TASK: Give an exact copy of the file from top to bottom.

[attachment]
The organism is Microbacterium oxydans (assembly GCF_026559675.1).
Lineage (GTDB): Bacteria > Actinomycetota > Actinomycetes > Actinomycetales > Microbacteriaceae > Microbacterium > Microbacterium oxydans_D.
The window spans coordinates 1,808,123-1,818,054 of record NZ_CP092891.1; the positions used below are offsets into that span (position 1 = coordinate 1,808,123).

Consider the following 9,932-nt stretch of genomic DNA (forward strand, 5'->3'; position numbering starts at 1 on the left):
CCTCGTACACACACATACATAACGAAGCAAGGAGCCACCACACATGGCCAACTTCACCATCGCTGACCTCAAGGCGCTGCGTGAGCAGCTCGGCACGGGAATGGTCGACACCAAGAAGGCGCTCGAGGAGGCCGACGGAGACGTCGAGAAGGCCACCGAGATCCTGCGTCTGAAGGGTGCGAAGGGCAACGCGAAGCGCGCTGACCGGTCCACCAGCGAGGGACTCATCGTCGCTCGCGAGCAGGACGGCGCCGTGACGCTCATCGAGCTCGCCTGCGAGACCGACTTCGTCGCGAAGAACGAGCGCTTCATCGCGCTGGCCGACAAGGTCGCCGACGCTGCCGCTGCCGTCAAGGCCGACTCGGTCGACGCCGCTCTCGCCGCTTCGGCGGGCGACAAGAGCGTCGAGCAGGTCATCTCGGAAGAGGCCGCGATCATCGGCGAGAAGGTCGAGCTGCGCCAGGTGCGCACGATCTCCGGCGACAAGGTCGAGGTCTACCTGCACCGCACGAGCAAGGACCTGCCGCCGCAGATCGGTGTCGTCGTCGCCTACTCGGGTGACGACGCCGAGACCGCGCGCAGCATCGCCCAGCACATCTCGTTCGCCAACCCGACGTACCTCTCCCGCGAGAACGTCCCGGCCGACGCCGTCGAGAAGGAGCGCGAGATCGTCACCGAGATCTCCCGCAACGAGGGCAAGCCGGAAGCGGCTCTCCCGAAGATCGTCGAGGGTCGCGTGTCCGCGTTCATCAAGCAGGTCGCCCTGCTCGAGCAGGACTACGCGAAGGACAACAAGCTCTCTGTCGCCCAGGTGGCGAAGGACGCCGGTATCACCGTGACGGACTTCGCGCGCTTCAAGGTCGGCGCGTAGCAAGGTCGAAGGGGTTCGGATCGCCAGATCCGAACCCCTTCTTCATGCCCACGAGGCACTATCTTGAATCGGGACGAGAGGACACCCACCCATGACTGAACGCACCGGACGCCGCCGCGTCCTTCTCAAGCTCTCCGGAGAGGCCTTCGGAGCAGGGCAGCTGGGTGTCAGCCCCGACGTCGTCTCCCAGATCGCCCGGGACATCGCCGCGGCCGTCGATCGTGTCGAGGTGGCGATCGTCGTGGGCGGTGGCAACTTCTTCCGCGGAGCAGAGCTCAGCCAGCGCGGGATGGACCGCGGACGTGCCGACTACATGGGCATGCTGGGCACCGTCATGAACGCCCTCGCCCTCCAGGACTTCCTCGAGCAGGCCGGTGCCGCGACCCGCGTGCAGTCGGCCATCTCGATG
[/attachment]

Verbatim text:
The organism is Microbacterium oxydans (assembly GCF_026559675.1).
Lineage (GTDB): Bacteria > Actinomycetota > Actinomycetes > Actinomycetales > Microbacteriaceae > Microbacterium > Microbacterium oxydans_D.
The window spans coordinates 1,808,123-1,818,054 of record NZ_CP092891.1; the positions used below are offsets into that span (position 1 = coordinate 1,808,123).

Consider the following 9,932-nt stretch of genomic DNA (forward strand, 5'->3'; position numbering starts at 1 on the left):
CCTCGTACACACACATACATAACGAAGCAAGGAGCCACCACACATGGCCAACTTCACCATCGCTGACCTCAAGGCGCTGCGTGAGCAGCTCGGCACGGGAATGGTCGACACCAAGAAGGCGCTCGAGGAGGCCGACGGAGACGTCGAGAAGGCCACCGAGATCCTGCGTCTGAAGGGTGCGAAGGGCAACGCGAAGCGCGCTGACCGGTCCACCAGCGAGGGACTCATCGTCGCTCGCGAGCAGGACGGCGCCGTGACGCTCATCGAGCTCGCCTGCGAGACCGACTTCGTCGCGAAGAACGAGCGCTTCATCGCGCTGGCCGACAAGGTCGCCGACGCTGCCGCTGCCGTCAAGGCCGACTCGGTCGACGCCGCTCTCGCCGCTTCGGCGGGCGACAAGAGCGTCGAGCAGGTCATCTCGGAAGAGGCCGCGATCATCGGCGAGAAGGTCGAGCTGCGCCAGGTGCGCACGATCTCCGGCGACAAGGTCGAGGTCTACCTGCACCGCACGAGCAAGGACCTGCCGCCGCAGATCGGTGTCGTCGTCGCCTACTCGGGTGACGACGCCGAGACCGCGCGCAGCATCGCCCAGCACATCTCGTTCGCCAACCCGACGTACCTCTCCCGCGAGAACGTCCCGGCCGACGCCGTCGAGAAGGAGCGCGAGATCGTCACCGAGATCTCCCGCAACGAGGGCAAGCCGGAAGCGGCTCTCCCGAAGATCGTCGAGGGTCGCGTGTCCGCGTTCATCAAGCAGGTCGCCCTGCTCGAGCAGGACTACGCGAAGGACAACAAGCTCTCTGTCGCCCAGGTGGCGAAGGACGCCGGTATCACCGTGACGGACTTCGCGCGCTTCAAGGTCGGCGCGTAGCAAGGTCGAAGGGGTTCGGATCGCCAGATCCGAACCCCTTCTTCATGCCCACGAGGCACTATCTTGAATCGGGACGAGAGGACACCCACCCATGACTGAACGCACCGGACGCCGCCGCGTCCTTCTCAAGCTCTCCGGAGAGGCCTTCGGAGCAGGGCAGCTGGGTGTCAGCCCCGACGTCGTCTCCCAGATCGCCCGGGACATCGCCGCGGCCGTCGATCGTGTCGAGGTGGCGATCGTCGTGGGCGGTGGCAACTTCTTCCGCGGAGCAGAGCTCAGCCAGCGCGGGATGGACCGCGGACGTGCCGACTACATGGGCATGCTGGGCACCGTCATGAACGCCCTCGCCCTCCAGGACTTCCTCGAGCAGGCCGGTGCCGCGACCCGCGTGCAGTCGGCCATCTCGATG